Economy, World War I - Research Article from Americans at War

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Agriculture

The Wilson administration faced the enormous task of marshalling the nation's human and material resources. By Armistice Day the United States had raised a military of nearly 4.8 million soldiers and shipped over 20 million tons of food to Europe. None of this would have been possible without a mammoth increase in the power and authority of the federal government to organize the economy so as to support the war effort. In 1916, as part of its overall preparedness campaign, Congress created the Council of National Defense, made up of cabinet officers and leaders from business and labor. The council's major achievement involved the creation of various specialty coordinating agencies, including the Food Administration and the War Industries Board. In May 1917 President Wilson appointed Herbert Hoover as Food Administrator and charged him with raising U.S. agricultural production in order to furnish both domestic and European needs. Congress...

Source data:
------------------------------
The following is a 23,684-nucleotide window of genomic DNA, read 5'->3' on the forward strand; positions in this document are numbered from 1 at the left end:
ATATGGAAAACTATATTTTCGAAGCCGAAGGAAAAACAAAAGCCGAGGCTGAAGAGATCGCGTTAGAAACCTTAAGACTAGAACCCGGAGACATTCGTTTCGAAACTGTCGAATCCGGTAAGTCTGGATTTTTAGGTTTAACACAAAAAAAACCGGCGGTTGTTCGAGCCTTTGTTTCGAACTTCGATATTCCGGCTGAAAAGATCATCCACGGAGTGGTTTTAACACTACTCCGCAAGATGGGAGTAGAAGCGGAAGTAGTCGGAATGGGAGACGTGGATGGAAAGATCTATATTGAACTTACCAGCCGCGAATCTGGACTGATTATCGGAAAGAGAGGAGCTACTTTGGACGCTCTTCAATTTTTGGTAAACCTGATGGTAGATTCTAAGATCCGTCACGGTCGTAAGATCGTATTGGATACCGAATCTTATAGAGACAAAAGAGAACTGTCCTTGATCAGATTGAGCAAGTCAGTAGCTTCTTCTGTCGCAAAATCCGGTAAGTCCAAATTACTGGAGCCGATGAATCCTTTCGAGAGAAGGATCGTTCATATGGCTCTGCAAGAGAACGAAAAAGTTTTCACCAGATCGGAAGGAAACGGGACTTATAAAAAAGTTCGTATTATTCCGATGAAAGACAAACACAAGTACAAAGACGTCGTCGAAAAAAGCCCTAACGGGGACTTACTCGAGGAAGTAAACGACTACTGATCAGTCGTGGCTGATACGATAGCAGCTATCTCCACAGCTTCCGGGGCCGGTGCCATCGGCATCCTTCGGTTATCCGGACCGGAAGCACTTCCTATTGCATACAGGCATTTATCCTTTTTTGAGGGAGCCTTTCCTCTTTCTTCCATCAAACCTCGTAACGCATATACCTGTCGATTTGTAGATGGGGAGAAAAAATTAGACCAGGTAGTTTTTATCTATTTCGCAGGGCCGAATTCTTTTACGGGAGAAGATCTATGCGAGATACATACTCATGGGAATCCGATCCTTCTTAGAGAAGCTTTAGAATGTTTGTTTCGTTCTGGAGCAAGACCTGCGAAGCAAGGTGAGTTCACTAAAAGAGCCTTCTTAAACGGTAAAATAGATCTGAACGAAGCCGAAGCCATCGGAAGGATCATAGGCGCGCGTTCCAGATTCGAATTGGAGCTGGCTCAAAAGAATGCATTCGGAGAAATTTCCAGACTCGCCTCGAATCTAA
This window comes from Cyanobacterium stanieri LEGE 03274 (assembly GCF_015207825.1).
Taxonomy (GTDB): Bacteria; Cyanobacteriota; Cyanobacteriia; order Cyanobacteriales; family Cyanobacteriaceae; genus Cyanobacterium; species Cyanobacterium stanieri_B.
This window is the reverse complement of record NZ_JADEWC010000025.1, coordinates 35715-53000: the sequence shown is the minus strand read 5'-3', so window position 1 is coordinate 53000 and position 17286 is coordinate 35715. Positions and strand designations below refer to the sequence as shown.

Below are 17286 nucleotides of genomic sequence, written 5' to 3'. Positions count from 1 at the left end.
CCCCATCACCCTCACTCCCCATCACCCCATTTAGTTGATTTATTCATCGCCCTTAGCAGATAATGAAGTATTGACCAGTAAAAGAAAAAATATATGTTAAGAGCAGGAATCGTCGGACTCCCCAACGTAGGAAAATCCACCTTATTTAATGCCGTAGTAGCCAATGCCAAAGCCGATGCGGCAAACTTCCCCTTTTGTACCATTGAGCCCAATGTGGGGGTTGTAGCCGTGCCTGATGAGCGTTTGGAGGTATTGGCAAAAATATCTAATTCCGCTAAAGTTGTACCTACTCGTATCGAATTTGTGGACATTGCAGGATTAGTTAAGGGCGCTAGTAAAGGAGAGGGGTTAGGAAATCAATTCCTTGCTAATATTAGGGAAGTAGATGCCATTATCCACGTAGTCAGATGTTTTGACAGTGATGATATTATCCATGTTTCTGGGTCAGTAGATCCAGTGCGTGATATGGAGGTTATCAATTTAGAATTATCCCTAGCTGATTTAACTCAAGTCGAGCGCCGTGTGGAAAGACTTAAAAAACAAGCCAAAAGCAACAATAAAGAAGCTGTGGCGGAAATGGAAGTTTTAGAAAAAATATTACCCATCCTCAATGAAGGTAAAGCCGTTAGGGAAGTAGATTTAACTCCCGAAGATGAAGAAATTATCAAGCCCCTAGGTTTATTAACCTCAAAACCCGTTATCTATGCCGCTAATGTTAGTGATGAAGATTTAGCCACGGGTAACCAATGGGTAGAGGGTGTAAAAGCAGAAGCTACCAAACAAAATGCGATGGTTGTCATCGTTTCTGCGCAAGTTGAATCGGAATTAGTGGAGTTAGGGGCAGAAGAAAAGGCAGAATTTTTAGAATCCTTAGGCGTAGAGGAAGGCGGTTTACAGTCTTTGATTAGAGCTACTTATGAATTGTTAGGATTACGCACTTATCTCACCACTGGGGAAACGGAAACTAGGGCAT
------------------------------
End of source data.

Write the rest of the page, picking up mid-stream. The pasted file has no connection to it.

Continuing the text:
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This section contains 1,144 words
(approx. 4 pages at 300 words per page)
Buy the Economy, World War I Encyclopedia Article
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Americans at War
Economy, World War I from Americans at War. Copyright © 2001-2006 by Macmillan Reference USA, an imprint of the Gale Group. All rights reserved.
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